MOSCOW - A Russian court has extended by more than two months the detention of a former U.S. Marine accused of espionage.
In a closed hearing in Moscow’s Lefortovo Court Friday, the presiding judge prolonged Paul Whelan’s detention until October 29th — the latest phase in an eight-month investigation by the country’s Federal Security Services, or FSB, that appears to be grinding toward presentation of formal charges by year's end.
“I am innocent of any charges resulting from this political kidnapping, No crime ever occurred,” said Whelan, 49, in a statement hurriedly read as police forced journalists from the courtroom following the judge’s ruling.
“The latest that we’ve seen from the investigation plays into the hands of the defense,” Whelan’s Russian lawyer, Vladimir Zherebenkov, said after the ruling. “Paul’s version that this crime was merely a provocation is justified in our view. Investigators think otherwise."
If convicted, Whelan faces the possibility of 10- to 20 years in prison.
Entering the courthouse in handcuffs and led by masked police, the former Marine complained of rough treatment by authorities despite health issues.
“They are dragging me along even though I have a medical condition which prohibits it,” said Whelan.
In the initial open phase of the hearing, Whelan said he was in “great pain” and had repeatedly told the prosecutor about abuse and injuries at the hands of FSB and prison officials. Whelan said that despite his complaints, no action was taken.
“The prosecutor is allowing unlawful acts that violate human rights, acts that violate Russian law by the FSB," Whelan said. "The prosecutor’s office knows about this and has done nothing. Therefore she needs to go.”
The judge rejected Whelan’s request but paused proceedings so that a doctor could conduct a brief medical examination.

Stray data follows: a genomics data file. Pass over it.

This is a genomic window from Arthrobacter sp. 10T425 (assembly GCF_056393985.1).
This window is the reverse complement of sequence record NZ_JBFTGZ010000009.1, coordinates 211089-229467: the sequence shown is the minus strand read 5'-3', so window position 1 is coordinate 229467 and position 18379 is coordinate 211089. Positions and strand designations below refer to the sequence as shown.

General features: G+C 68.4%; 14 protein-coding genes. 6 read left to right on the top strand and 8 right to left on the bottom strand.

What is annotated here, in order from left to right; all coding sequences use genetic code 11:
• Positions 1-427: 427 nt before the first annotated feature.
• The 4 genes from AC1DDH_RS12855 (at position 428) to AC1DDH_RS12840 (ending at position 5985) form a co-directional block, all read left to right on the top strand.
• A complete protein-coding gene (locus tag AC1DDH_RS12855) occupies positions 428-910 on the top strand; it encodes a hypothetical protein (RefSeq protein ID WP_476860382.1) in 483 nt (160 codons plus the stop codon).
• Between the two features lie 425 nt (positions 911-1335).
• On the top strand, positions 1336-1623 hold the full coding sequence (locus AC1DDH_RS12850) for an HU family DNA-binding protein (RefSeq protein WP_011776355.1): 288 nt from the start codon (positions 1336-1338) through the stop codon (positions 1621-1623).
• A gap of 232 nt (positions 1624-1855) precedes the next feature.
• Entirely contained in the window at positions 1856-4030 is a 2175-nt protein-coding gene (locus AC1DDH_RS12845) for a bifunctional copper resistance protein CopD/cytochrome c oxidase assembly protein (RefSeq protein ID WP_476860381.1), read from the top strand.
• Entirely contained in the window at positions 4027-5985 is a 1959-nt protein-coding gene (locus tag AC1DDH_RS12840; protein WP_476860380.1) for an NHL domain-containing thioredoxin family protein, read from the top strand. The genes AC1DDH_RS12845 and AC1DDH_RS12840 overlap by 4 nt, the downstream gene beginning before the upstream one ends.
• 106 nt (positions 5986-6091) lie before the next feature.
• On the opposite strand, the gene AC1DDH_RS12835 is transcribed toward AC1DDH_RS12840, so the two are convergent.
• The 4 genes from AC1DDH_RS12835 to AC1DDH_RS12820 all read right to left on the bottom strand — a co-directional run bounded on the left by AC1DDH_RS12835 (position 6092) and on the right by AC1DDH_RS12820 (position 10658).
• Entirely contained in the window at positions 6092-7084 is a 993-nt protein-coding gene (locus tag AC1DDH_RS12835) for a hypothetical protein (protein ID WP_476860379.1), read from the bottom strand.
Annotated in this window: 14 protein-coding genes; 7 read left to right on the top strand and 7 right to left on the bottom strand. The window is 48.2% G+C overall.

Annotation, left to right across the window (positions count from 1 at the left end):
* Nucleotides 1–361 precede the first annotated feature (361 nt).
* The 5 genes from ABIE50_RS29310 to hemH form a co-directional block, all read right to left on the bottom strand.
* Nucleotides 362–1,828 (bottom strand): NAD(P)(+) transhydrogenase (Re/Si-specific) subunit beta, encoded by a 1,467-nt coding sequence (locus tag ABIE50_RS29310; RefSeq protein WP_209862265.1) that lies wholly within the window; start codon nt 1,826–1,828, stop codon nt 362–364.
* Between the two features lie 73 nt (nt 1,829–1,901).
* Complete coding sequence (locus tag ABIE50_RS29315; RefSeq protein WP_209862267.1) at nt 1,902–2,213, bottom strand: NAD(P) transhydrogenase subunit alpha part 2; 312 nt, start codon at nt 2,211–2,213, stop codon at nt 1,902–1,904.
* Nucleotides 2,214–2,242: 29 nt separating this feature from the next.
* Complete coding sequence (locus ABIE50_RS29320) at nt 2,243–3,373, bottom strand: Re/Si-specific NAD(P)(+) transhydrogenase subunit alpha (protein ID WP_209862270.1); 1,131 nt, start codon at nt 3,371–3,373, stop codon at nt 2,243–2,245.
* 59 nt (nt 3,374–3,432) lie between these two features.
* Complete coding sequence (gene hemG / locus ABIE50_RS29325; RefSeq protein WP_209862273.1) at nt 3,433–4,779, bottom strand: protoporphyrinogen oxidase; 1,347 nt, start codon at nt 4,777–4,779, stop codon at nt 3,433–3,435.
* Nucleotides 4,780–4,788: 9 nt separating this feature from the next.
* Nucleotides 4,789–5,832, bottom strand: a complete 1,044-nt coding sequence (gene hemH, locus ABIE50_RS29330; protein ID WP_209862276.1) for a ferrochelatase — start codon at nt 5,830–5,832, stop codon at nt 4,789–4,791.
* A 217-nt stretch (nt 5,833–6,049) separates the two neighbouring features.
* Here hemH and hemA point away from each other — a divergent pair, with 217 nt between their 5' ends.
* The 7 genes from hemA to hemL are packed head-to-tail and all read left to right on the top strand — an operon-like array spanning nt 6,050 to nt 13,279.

Whelan’s lawyers later clarified that the former Marine was considering possible surgery in a Moscow hospital for a hernia in his groin.
The U.S. Embassy in Russia said it has asked the Russian Foreign minister "for immediate consular access" to meet with Whelan and "to speak with him about his serious health allegations."
We’ve asked @MFA_Russia for immediate consular access to meet with #PaulWhelan to speak with him about his serious health allegations. The health and welfare of U.S. citizens abroad is our highest priority. https://t.co/ltmUCVKQ9g— Rebecca Ross (@USEmbRuPress) August 23, 2019
Whelan’s complaints also extended to the court proceedings themselves.
“There’s no judicial process here, no due process,” said Whelan, noting prison officials had informed him of the court hearing just two hours prior.
“I was not given notice for this hearing. I have not seen my attorneys for more than a month for consultation. I did not have an opportunity to talk to them or look at their documents,” he added.
He also questioned the abilities of his court-appointed Russian translator and sharply criticized the closed-door nature of the hearings — a standard practice for espionage cases, say Russian officials.
“This is part of the cover up,” said Whelan, as the judge ordered journalists out of the room.
Whelan, who in addition to American citizenship, holds passports from Canada, Ireland, and Britain, was arrested by FSB agents in December of last year in a downtown Moscow hotel, after allegedly accepting classified materials on a computer ‘thumb’ flash drive.
Whelan has repeatedly denied the charges, insisting he was in Moscow for a friend’s wedding and had accepted the drive from a Russian acquaintance without knowing or ever viewing its contents.
The case has proven an additional irritant to already strained relations between the United States and Russia over larger issues such as Syria, Ukraine, and Moscow’s alleged interference in the 2016 U.S. presidential election.
Whelan has called on U.S. President Donald Trump to intervene on his behalf, asking the American leader “to tweet your intentions” about a case that Whelan has labeled “the Moscow goat rodeo.”
While U.S. officials, including National Security Adviser John Bolton, have criticized Russia for providing scant evidence of Whelan’s wrongdoing, they have also stopped short of proclaiming his innocence, according to Whelan's family members.
Whelan had a message Friday for those following his case.
“Only listen to what I say. Do not trust anyone else.”